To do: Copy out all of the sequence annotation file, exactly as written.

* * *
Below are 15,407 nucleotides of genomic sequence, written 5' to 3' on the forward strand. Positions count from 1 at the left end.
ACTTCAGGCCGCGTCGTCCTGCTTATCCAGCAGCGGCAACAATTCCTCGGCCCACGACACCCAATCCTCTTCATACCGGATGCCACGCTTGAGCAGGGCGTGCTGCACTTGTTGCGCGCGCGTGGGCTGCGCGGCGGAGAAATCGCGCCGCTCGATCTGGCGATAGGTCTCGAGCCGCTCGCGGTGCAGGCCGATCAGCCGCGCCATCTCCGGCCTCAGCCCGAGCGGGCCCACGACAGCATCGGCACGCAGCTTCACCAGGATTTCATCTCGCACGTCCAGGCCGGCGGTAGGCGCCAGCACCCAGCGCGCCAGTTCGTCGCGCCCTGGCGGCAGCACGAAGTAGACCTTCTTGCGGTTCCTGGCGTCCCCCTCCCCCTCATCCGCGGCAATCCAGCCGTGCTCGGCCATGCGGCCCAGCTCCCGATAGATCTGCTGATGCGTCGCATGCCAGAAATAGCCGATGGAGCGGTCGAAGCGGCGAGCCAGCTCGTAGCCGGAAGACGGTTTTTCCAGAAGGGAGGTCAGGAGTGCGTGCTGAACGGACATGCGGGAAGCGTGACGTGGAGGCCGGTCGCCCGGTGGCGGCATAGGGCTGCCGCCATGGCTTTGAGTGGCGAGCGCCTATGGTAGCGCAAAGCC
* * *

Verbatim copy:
Below are 15,407 nucleotides of genomic sequence, written 5' to 3' on the forward strand. Positions count from 1 at the left end.
ACTTCAGGCCGCGTCGTCCTGCTTATCCAGCAGCGGCAACAATTCCTCGGCCCACGACACCCAATCCTCTTCATACCGGATGCCACGCTTGAGCAGGGCGTGCTGCACTTGTTGCGCGCGCGTGGGCTGCGCGGCGGAGAAATCGCGCCGCTCGATCTGGCGATAGGTCTCGAGCCGCTCGCGGTGCAGGCCGATCAGCCGCGCCATCTCCGGCCTCAGCCCGAGCGGGCCCACGACAGCATCGGCACGCAGCTTCACCAGGATTTCATCTCGCACGTCCAGGCCGGCGGTAGGCGCCAGCACCCAGCGCGCCAGTTCGTCGCGCCCTGGCGGCAGCACGAAGTAGACCTTCTTGCGGTTCCTGGCGTCCCCCTCCCCCTCATCCGCGGCAATCCAGCCGTGCTCGGCCATGCGGCCCAGCTCCCGATAGATCTGCTGATGCGTCGCATGCCAGAAATAGCCGATGGAGCGGTCGAAGCGGCGAGCCAGCTCGTAGCCGGAAGACGGTTTTTCCAGAAGGGAGGTCAGGAGTGCGTGCTGAACGGACATGCGGGAAGCGTGACGTGGAGGCCGGTCGCCCGGTGGCGGCATAGGGCTGCCGCCATGGCTTTGAGTGGCGAGCGCCTATGGTAGCGCAAAGCC